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This CAD Program Can Design New Organisms

Genetic engineers have a powerful new tool to write and edit DNA code

11 min read
A photo showing machinery in a lab

Foundries such as the Edinburgh Genome Foundry assemble fragments of synthetic DNA and send them to labs for testing in cells.

Edinburgh Genome Foundry, University of Edinburgh

In the next decade, medical science may finally advance cures for some of the most complex diseases that plague humanity. Many diseases are caused by mutations in the human genome, which can either be inherited from our parents (such as in cystic fibrosis), or acquired during life, such as most types of cancer. For some of these conditions, medical researchers have identified the exact mutations that lead to disease; but in many more, they're still seeking answers. And without understanding the cause of a problem, it's pretty tough to find a cure.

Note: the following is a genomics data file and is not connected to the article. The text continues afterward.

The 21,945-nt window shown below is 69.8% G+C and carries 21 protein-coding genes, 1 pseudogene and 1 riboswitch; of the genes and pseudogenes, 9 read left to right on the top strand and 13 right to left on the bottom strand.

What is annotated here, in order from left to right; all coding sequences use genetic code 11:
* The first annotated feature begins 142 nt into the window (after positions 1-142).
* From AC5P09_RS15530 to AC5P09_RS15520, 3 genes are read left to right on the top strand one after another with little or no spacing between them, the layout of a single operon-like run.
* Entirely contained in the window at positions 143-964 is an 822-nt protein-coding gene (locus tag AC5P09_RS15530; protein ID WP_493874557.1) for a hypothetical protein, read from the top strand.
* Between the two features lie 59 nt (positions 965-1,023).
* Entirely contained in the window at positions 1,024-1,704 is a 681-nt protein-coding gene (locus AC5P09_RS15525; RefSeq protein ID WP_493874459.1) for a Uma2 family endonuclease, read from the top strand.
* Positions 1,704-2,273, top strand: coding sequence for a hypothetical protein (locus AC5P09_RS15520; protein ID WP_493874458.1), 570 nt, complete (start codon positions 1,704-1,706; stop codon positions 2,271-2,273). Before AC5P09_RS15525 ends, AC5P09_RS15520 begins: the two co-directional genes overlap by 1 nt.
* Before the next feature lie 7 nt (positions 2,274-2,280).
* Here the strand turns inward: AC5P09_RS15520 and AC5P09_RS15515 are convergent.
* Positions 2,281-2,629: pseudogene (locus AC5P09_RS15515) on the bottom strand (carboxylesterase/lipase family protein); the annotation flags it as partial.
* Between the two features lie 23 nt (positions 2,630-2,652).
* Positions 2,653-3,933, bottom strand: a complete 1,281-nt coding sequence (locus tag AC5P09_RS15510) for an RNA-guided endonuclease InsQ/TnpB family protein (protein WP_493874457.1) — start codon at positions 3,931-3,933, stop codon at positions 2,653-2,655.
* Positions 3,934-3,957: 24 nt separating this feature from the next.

We believe that a key enabling technology in this quest is a computer-aided design (CAD) program for genome editing, which our organization is launching this week at the Genome Project-write (GP-write) conference.

With this CAD program, medical researchers will be able to quickly design hundreds of different genomes with any combination of mutations and send the genetic code to a company that manufactures strings of DNA. Those fragments of synthesized DNA can then be sent to a foundry for assembly, and finally to a lab where the designed genomes can be tested in cells. Based on how the cells grow, researchers can use the CAD program to iterate with a new batch of redesigned genomes, sharing data for collaborative efforts. Enabling fast redesign of thousands of variants can only be achieved through automation; at that scale, researchers just might identify the combinations of mutations that are causing genetic diseases. This is the first critical R&D step toward finding cures.